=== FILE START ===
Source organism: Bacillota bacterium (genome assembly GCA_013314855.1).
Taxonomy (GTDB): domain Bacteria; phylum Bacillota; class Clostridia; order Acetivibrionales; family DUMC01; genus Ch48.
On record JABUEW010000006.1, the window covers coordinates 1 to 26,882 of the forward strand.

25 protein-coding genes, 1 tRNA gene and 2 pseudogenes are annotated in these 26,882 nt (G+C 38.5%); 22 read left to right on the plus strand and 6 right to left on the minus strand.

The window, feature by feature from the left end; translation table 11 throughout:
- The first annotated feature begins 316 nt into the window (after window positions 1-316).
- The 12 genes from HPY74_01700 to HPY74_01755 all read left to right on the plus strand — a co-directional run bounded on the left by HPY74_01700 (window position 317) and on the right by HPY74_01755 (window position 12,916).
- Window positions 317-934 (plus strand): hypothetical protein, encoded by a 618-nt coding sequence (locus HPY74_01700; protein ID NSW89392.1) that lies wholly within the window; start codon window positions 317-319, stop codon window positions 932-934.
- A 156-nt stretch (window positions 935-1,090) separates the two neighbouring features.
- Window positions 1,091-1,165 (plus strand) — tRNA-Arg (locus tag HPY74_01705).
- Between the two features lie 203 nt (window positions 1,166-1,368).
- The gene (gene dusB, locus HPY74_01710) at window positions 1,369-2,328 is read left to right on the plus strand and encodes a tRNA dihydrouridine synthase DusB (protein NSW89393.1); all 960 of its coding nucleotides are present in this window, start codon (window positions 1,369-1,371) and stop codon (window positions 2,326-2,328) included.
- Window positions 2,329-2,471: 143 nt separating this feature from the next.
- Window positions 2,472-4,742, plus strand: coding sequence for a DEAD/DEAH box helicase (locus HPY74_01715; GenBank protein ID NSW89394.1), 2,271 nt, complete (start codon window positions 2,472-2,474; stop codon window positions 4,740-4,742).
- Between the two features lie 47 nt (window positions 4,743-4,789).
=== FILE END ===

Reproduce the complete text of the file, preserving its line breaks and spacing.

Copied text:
Source organism: Bacillota bacterium (genome assembly GCA_013314855.1).
Taxonomy (GTDB): domain Bacteria; phylum Bacillota; class Clostridia; order Acetivibrionales; family DUMC01; genus Ch48.
On record JABUEW010000006.1, the window covers coordinates 1 to 26,882 of the forward strand.

25 protein-coding genes, 1 tRNA gene and 2 pseudogenes are annotated in these 26,882 nt (G+C 38.5%); 22 read left to right on the plus strand and 6 right to left on the minus strand.

The window, feature by feature from the left end; translation table 11 throughout:
- The first annotated feature begins 316 nt into the window (after window positions 1-316).
- The 12 genes from HPY74_01700 to HPY74_01755 all read left to right on the plus strand — a co-directional run bounded on the left by HPY74_01700 (window position 317) and on the right by HPY74_01755 (window position 12,916).
- Window positions 317-934 (plus strand): hypothetical protein, encoded by a 618-nt coding sequence (locus HPY74_01700; protein ID NSW89392.1) that lies wholly within the window; start codon window positions 317-319, stop codon window positions 932-934.
- A 156-nt stretch (window positions 935-1,090) separates the two neighbouring features.
- Window positions 1,091-1,165 (plus strand) — tRNA-Arg (locus tag HPY74_01705).
- Between the two features lie 203 nt (window positions 1,166-1,368).
- The gene (gene dusB, locus HPY74_01710) at window positions 1,369-2,328 is read left to right on the plus strand and encodes a tRNA dihydrouridine synthase DusB (protein NSW89393.1); all 960 of its coding nucleotides are present in this window, start codon (window positions 1,369-1,371) and stop codon (window positions 2,326-2,328) included.
- Window positions 2,329-2,471: 143 nt separating this feature from the next.
- Window positions 2,472-4,742, plus strand: coding sequence for a DEAD/DEAH box helicase (locus HPY74_01715; GenBank protein ID NSW89394.1), 2,271 nt, complete (start codon window positions 2,472-2,474; stop codon window positions 4,740-4,742).
- Between the two features lie 47 nt (window positions 4,743-4,789).